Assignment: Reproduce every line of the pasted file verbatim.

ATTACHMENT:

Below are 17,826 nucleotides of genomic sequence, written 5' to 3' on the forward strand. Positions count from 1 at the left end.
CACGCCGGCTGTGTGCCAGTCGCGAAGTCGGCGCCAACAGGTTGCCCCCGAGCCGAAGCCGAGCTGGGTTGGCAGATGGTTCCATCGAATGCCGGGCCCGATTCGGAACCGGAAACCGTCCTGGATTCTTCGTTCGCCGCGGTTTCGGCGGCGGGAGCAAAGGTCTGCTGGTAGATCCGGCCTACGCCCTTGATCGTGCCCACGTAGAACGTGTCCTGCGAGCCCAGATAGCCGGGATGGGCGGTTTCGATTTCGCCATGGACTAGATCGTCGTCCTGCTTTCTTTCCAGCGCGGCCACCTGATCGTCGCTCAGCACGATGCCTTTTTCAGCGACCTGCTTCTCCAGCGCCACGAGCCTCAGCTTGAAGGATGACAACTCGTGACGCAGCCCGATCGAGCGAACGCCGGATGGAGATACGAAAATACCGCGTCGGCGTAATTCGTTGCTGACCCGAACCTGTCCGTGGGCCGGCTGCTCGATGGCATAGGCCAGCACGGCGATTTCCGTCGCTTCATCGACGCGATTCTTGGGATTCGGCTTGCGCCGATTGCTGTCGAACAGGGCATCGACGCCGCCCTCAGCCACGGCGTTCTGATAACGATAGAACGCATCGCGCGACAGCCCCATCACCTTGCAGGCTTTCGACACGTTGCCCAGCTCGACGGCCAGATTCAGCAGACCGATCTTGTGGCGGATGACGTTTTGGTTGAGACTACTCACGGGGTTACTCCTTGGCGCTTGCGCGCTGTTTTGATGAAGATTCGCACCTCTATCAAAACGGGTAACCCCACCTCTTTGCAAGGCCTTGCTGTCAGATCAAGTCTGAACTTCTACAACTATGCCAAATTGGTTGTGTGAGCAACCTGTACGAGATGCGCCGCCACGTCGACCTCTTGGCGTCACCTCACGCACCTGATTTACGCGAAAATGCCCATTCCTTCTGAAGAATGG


Below are 17,826 nucleotides of genomic sequence, written 5' to 3' on the forward strand. Positions count from 1 at the left end.
CACGCCGGCTGTGTGCCAGTCGCGAAGTCGGCGCCAACAGGTTGCCCCCGAGCCGAAGCCGAGCTGGGTTGGCAGATGGTTCCATCGAATGCCGGGCCCGATTCGGAACCGGAAACCGTCCTGGATTCTTCGTTCGCCGCGGTTTCGGCGGCGGGAGCAAAGGTCTGCTGGTAGATCCGGCCTACGCCCTTGATCGTGCCCACGTAGAACGTGTCCTGCGAGCCCAGATAGCCGGGATGGGCGGTTTCGATTTCGCCATGGACTAGATCGTCGTCCTGCTTTCTTTCCAGCGCGGCCACCTGATCGTCGCTCAGCACGATGCCTTTTTCAGCGACCTGCTTCTCCAGCGCCACGAGCCTCAGCTTGAAGGATGACAACTCGTGACGCAGCCCGATCGAGCGAACGCCGGATGGAGATACGAAAATACCGCGTCGGCGTAATTCGTTGCTGACCCGAACCTGTCCGTGGGCCGGCTGCTCGATGGCATAGGCCAGCACGGCGATTTCCGTCGCTTCATCGACGCGATTCTTGGGATTCGGCTTGCGCCGATTGCTGTCGAACAGGGCATCGACGCCGCCCTCAGCCACGGCGTTCTGATAACGATAGAACGCATCGCGCGACAGCCCCATCACCTTGCAGGCTTTCGACACGTTGCCCAGCTCGACGGCCAGATTCAGCAGACCGATCTTGTGGCGGATGACGTTTTGGTTGAGACTACTCACGGGGTTACTCCTTGGCGCTTGCGCGCTGTTTTGATGAAGATTCGCACCTCTATCAAAACGGGTAACCCCACCTCTTTGCAAGGCCTTGCTGTCAGATCAAGTCTGAACTTCTACAACTATGCCAAATTGGTTGTGTGAGCAACCTGTACGAGATGCGCCGCCACGTCGACCTCTTGGCGTCACCTCACGCACCTGATTTACGCGAAAATGCCCATTCCTTCTGAAGAATGG